#344 – Licensed to Ill


Last week Adam Yauch, MCA of the Beastie Boys, passed away from complications with cancer.

It’s always interesting to see how we’re affected by celebrity deaths. Sometimes celebrities die and I couldn’t care less. Other times celebrities die and it feels like someone I know passed away.

When I heard that MCA had died I was really upset.

Even though it came out five years after I was born, the Beastie Boys album Licensed to Ill provided the soundtrack to my high school experience. Everyone in my group of friends had the album and we all listened to it, when we were alone and when we were together.

Hearing that MCA died was like hearing I’d lost one of my high school friends. Licensed to Ill really was that big a part of our lives.

As a cultural artifact, though, Licensed to Ill isn’t terribly redeemable. The album is misogynistic and all about drinking, partying and getting with women. In Philippians 4:8, when Paul wrote about thinking about whatever is true, noble, true and right, I don’t he would have included Licensed to Ill on that list.

I listened to that album nonstop but didn’t end up as a misogynistic drinker, partier or philanderer. It wasn’t the best album in the world to listen to but apparently it didn’t have a negative impact on my life. If anything Licensed to Ill is a positive part of my past that only brings up good memories. Those memories aren’t about smoking and drinking but of hanging out with friends and building relationships that are still bearing fruit today.

There really is a gray area when it comes to culture and how we interact with it. Licensed to Ill didn’t have the best content but I was able to listen to it without doing everything the Beasties rapped about. There may be some people, though, who would have been far too influenced by the album and shouldn’t have listened to it. And I’m sure there are people who can interact with cultural artifacts that I avoid because they would lead me to sin.

We really need all the wisdom and discernment we have when choosing how to interact with the grayer areas of culture. If it’s somewhere between The Avengers XXX and The 700 Club, we need some discernment.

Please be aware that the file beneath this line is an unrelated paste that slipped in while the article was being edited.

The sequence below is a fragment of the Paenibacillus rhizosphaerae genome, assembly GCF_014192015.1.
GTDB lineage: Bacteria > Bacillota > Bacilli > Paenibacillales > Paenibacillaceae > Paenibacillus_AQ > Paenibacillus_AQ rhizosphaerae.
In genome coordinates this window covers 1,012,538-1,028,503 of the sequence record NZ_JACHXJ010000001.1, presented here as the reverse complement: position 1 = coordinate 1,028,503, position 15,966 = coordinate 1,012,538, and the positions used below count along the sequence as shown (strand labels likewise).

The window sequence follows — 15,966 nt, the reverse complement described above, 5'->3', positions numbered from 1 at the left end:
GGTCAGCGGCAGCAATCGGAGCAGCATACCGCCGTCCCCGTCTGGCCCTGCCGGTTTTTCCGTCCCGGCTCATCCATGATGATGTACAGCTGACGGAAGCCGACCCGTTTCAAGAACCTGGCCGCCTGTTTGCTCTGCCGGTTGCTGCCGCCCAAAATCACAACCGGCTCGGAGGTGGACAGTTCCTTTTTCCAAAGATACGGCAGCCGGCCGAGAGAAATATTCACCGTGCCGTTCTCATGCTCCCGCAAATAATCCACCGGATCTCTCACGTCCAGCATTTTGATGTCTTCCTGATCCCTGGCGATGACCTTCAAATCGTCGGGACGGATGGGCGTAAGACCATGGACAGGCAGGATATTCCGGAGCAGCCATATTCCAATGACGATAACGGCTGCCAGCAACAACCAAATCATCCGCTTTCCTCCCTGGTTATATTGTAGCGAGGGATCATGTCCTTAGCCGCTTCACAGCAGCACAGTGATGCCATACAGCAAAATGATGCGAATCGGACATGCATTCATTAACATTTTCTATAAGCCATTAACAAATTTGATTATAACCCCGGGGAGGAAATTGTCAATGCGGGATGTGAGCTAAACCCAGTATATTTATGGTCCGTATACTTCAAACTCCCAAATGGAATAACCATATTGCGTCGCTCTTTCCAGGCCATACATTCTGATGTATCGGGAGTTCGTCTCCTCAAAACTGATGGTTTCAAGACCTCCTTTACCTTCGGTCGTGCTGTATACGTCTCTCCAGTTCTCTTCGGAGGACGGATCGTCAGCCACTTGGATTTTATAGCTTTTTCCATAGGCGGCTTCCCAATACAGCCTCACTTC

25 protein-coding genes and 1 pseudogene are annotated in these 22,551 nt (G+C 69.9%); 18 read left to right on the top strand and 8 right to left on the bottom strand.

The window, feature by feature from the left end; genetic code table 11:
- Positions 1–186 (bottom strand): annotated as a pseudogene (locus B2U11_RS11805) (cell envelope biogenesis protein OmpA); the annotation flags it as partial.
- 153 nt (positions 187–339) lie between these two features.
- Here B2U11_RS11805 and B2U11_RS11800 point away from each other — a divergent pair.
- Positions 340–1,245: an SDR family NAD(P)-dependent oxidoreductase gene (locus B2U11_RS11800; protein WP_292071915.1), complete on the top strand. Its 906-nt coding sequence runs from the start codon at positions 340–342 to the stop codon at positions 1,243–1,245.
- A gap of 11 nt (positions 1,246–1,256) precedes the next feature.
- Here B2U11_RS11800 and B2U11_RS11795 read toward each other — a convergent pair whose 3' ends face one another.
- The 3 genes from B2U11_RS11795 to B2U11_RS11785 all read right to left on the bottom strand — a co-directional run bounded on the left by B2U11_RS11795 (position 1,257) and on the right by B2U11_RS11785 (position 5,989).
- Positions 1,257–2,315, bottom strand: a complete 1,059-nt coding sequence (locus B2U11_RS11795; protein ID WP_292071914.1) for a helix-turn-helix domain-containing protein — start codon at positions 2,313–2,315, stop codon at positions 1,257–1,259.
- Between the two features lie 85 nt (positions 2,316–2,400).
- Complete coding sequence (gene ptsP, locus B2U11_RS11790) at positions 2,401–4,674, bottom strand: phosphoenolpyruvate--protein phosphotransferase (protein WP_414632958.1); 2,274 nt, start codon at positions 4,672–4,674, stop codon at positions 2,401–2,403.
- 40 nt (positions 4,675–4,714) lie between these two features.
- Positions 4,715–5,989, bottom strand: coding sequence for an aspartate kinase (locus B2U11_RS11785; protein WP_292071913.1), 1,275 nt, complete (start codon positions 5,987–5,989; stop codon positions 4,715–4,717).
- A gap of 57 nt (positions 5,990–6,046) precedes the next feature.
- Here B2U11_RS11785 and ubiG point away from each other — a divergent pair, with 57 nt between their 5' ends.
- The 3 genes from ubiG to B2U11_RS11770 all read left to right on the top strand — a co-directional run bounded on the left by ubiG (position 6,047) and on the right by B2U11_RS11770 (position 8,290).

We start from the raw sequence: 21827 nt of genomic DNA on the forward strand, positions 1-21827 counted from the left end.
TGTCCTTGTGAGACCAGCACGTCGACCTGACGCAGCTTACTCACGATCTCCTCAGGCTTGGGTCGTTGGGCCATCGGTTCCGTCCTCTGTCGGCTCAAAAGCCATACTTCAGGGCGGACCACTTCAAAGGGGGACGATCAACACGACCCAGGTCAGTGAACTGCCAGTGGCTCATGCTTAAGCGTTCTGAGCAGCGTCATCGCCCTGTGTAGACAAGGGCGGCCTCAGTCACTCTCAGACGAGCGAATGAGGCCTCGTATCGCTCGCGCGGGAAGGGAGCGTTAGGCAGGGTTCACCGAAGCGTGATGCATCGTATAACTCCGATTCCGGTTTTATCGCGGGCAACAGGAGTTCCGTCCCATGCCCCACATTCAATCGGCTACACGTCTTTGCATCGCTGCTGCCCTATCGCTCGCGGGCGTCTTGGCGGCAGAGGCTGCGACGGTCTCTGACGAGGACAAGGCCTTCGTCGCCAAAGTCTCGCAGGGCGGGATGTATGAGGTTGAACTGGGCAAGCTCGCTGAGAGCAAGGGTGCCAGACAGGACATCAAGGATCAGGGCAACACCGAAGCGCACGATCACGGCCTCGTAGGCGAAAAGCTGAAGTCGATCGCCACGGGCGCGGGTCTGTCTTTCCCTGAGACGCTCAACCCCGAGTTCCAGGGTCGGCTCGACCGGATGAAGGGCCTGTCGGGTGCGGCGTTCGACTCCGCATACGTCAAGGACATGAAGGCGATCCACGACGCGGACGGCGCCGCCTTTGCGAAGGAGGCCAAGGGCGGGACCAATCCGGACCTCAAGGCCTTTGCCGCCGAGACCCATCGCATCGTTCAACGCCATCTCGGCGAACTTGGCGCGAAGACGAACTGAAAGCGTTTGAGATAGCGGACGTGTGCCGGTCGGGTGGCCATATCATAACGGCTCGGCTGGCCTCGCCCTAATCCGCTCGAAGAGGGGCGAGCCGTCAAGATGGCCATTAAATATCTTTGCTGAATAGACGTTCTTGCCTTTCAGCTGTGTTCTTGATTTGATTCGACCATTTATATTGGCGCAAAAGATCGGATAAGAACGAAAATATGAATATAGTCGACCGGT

How do you apply discernment to your cultural choices?


2 comments on “#344 – Licensed to Ill”

  1. I find it very interesting the way people respond to celebrity deaths. I was in Europe when Heath Ledger died and I remember how angry it made me that everyone was so upset…reacting as if someone decently close passed. But perhaps you are right, maybe it is the connection to others and about the good memories people are reminded of. These types of deaths may simply remind and sadden people to the reality of time.

  2. This is more in response to the topic of celebirty deaths than cultural discernment, but:

    I can’t say MCA’s death affected me (not his fault, I just have too many memories of being taunted on a rowdy school bus while the Beastie Boys’ music blasted on boomboxes in the background, so I’ve never been able to appreciate their stuff), but I have been moved by other celebrity deaths. I wept long and loud when Princess Diana died, which surprised no one more than myself. And I anticipate being upset when Shatner and Nimoy’s days come to an end (not wishing ill on either of them, just saying!).

    In a case like this, when the deceased’s work (or at least some of it) isn’t really “redeemable” (and you’re sure as heck right about that), I think it is still all right to be affected by the death. It was John Donne, the great English poet and preacher, after all, who said, “No man is an island… Any man’s death diminishes me… Send not for whom the bell tolls, it tolls for thee.” And Ecclesiastes reminds us that mortality awaits us all, rich or poor, famous or unknown, even righteous or wicked.

    Thanks be to God, death is not the final word for those in Christ – and, as I believe only he fully knows who are his, we are (in the words of the Second Helvetic Confession, one of us Presbys’ statements of fatih), “to have a good hope for all.”

    Thanks for another thoughtful post, Scott! Your blog is a blessing to the Body of Christ.

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